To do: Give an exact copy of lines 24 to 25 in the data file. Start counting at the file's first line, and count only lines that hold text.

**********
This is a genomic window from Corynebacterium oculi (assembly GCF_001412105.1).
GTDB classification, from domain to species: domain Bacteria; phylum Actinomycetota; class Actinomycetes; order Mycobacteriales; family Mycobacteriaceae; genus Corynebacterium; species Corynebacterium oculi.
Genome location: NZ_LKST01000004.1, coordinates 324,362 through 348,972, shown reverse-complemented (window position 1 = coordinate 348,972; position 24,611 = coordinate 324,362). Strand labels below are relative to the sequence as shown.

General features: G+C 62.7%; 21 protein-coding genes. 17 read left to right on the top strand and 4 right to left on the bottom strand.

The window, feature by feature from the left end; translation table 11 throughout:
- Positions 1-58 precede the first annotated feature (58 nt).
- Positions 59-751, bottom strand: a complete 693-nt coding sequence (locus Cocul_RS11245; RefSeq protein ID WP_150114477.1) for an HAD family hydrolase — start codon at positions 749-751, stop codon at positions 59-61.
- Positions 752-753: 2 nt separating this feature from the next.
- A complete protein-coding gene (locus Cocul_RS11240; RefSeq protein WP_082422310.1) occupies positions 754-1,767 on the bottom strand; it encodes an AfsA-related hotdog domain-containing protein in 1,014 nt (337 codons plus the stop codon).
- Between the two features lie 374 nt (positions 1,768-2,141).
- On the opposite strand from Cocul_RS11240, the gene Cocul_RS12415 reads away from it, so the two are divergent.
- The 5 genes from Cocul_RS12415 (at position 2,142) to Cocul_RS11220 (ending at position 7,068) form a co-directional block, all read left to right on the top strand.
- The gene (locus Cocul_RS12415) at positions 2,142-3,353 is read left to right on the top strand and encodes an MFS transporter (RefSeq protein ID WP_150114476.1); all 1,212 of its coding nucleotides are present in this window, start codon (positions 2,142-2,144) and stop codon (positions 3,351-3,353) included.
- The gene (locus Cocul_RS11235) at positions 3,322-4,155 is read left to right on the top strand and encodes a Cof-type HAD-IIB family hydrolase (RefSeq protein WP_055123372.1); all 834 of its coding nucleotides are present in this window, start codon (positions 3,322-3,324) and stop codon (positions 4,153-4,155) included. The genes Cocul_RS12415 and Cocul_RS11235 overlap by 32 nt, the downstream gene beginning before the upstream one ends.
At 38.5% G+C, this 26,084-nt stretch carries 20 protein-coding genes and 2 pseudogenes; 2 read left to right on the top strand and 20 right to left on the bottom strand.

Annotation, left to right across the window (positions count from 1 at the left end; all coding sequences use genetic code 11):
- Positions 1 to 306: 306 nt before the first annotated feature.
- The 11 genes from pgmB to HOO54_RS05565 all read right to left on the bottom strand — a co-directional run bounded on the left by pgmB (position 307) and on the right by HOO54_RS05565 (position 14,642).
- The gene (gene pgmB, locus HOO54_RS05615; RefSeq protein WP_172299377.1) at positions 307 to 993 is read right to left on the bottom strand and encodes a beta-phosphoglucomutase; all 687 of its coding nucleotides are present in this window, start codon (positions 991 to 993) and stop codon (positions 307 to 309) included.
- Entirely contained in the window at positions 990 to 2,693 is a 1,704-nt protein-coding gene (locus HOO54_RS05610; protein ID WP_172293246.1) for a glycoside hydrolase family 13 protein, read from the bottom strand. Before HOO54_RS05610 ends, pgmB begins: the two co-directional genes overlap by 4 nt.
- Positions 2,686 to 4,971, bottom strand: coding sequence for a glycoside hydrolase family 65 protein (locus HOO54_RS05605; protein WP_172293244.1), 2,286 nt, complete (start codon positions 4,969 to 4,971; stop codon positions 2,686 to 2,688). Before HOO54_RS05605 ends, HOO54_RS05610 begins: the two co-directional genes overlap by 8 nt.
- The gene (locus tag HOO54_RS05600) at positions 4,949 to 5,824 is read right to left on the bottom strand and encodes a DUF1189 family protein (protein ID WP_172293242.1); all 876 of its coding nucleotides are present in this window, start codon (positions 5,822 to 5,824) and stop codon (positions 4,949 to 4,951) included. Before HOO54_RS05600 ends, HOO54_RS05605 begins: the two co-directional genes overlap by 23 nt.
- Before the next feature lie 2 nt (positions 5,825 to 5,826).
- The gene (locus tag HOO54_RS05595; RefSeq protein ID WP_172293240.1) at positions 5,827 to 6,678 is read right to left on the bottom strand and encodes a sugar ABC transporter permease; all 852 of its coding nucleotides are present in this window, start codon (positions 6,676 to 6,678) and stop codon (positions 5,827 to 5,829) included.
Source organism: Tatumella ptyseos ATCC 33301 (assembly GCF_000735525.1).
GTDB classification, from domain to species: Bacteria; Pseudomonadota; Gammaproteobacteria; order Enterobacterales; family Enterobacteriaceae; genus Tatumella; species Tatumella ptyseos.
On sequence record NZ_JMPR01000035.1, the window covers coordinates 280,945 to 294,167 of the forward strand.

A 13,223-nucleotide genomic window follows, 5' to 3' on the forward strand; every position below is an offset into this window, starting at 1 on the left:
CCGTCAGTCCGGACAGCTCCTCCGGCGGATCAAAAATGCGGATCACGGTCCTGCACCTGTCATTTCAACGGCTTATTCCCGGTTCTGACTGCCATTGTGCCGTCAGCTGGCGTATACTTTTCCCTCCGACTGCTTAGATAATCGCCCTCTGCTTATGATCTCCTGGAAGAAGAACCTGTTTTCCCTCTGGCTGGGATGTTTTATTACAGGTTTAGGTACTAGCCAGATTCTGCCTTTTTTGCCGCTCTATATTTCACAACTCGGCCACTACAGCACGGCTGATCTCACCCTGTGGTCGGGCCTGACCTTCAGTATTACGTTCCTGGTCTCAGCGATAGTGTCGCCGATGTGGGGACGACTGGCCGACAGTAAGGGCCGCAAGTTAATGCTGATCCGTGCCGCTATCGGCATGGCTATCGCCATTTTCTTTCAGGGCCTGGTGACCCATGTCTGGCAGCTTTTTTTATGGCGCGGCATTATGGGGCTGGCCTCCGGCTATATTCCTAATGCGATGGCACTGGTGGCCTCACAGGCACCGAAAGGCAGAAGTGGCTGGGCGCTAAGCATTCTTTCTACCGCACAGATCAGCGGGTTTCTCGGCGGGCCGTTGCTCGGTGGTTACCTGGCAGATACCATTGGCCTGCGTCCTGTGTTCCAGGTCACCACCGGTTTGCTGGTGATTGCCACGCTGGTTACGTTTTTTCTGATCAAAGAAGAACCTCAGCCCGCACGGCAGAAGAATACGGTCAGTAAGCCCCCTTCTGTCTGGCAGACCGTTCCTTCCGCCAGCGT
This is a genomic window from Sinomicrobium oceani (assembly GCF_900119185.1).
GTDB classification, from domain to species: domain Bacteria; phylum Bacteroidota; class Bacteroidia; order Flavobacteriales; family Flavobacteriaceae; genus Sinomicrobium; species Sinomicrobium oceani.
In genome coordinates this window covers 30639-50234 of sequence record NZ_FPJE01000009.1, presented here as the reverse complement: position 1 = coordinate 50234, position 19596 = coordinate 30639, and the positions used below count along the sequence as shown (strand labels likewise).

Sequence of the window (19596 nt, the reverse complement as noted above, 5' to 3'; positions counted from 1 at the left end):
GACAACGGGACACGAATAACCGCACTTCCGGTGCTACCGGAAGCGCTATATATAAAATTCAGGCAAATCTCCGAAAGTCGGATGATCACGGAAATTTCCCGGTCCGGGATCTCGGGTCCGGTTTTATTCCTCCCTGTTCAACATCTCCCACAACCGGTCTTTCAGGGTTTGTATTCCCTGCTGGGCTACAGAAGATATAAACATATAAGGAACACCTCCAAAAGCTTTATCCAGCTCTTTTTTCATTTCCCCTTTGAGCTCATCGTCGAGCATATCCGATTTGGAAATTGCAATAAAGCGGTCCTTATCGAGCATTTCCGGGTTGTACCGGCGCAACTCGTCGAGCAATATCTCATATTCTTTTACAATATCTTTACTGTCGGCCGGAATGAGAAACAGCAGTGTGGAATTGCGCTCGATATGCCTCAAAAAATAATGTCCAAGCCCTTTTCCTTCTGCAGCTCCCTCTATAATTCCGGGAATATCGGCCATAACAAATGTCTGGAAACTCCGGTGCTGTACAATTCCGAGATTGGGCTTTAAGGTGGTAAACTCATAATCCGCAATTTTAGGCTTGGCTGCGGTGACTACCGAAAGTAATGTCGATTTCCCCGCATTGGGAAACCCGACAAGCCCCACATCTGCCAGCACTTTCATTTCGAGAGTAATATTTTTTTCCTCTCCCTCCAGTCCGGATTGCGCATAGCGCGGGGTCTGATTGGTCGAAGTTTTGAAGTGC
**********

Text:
- The gene (locus tag HOO54_RS05595; RefSeq protein ID WP_172293240.1) at positions 5,827 to 6,678 is read right to left on the bottom strand and encodes a sugar ABC transporter permease; all 852 of its coding nucleotides are present in this window, start codon (positions 6,676 to 6,678) and stop codon (positions 5,827 to 5,829) included.
Source organism: Tatumella ptyseos ATCC 33301 (assembly GCF_000735525.1).